A posthumous collection of some of the more whimsical works of Chesterton, including essays, cartoons, poetry, and -- tales, I think is better than stories. Most are more striking for their creative ideas than for the care with which he worked out the world-building. A number are juvenilia.
The cartoon I liked best was "Diogenes teaching Alexander Patience" -- also known as solitaire.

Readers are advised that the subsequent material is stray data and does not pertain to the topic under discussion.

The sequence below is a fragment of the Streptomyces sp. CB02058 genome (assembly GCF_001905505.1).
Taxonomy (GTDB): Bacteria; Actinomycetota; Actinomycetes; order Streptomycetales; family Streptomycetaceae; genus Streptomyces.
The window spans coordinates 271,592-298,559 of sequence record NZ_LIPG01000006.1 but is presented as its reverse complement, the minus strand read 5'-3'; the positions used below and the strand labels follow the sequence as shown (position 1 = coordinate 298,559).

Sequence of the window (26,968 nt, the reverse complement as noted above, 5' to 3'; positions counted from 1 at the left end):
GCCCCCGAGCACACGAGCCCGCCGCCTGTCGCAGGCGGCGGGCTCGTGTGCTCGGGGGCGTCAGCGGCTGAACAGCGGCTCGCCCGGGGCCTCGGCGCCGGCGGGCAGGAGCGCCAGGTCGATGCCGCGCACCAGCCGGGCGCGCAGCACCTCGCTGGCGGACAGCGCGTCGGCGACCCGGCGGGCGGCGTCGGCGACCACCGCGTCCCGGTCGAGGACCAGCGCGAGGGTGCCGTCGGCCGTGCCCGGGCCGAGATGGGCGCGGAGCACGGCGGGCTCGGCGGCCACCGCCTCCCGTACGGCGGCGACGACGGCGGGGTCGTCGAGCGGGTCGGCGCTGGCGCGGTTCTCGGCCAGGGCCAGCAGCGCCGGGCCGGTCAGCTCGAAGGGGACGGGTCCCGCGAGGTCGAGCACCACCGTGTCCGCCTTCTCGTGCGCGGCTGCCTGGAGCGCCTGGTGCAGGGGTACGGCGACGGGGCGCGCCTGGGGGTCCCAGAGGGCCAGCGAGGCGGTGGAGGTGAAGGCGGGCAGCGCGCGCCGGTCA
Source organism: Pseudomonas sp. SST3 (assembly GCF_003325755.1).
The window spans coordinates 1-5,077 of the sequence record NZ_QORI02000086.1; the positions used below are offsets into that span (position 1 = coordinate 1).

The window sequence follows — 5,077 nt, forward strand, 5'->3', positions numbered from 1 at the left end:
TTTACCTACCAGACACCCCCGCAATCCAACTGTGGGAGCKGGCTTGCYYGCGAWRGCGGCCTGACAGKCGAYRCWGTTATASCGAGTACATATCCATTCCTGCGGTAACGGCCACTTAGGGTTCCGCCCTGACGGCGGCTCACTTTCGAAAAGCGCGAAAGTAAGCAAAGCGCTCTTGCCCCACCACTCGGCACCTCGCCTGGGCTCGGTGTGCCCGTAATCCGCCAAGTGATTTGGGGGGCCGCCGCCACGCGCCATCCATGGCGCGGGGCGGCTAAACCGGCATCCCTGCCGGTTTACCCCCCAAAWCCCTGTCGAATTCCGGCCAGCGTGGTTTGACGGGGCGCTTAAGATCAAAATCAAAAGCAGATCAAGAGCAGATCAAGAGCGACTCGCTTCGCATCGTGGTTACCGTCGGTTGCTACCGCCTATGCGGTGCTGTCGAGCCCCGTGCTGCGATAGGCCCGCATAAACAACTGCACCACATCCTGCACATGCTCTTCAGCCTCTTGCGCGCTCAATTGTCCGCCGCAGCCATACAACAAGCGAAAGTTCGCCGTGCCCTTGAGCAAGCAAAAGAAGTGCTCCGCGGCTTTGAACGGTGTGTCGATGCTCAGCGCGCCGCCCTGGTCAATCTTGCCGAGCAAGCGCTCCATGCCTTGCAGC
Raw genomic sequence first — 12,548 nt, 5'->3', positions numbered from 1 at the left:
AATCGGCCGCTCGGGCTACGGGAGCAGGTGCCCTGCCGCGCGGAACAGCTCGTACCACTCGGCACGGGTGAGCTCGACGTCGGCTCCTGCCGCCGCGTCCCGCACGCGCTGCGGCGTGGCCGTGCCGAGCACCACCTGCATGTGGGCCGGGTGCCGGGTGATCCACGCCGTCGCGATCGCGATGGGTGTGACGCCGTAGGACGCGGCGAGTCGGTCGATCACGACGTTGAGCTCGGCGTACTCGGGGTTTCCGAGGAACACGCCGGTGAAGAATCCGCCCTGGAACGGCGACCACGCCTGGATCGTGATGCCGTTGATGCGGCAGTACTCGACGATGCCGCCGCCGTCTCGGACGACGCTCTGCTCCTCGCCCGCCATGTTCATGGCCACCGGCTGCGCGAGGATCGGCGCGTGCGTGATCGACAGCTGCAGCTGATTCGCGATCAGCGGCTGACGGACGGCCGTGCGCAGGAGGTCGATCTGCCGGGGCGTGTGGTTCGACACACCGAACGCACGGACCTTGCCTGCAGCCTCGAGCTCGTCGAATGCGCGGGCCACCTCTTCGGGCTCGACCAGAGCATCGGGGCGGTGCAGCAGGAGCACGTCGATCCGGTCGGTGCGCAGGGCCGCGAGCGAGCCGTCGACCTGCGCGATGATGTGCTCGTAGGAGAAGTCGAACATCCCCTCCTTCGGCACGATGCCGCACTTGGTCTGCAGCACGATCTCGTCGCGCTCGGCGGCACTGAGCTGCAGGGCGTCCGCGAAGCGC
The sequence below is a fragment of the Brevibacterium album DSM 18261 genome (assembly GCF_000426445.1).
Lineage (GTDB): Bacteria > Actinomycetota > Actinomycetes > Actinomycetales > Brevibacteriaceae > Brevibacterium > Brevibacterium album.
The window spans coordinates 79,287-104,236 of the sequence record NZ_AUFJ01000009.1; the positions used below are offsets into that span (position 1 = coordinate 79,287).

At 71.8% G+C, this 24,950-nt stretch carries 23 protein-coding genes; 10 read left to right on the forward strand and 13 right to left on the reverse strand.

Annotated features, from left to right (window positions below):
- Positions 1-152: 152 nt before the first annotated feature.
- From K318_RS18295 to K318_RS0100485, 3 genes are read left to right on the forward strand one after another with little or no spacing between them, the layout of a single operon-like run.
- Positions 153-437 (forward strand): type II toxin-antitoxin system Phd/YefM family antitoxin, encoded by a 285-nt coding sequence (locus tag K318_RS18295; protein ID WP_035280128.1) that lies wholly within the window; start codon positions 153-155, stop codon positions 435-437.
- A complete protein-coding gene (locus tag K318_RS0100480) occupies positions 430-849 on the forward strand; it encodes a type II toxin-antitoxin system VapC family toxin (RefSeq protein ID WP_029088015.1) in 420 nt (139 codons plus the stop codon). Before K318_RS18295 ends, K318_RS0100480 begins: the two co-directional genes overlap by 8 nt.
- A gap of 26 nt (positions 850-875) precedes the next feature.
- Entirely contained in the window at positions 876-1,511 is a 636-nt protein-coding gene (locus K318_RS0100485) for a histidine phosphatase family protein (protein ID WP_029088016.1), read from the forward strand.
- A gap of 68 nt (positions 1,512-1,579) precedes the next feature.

But we have the little boy being told about the adventures of a man in the blue land, the green land, the yellow land, and the red land. We have the boy who succeeds in killing a two-head dragon when brave knights have been vanished by a one-headed one. "Half-Hours in Hades" gives a whimsical demonology -- a study interesting even when youth, health, and life have departed -- dedicated to "that mature personage, the cimmerian nature of whose aspect is popularly supposed to be greatly overrated." An essay on how literary dreams in no way match the irrationality of real dreams. A tale in which a boy must tame the nightmare, which would rather ride on him. And much more.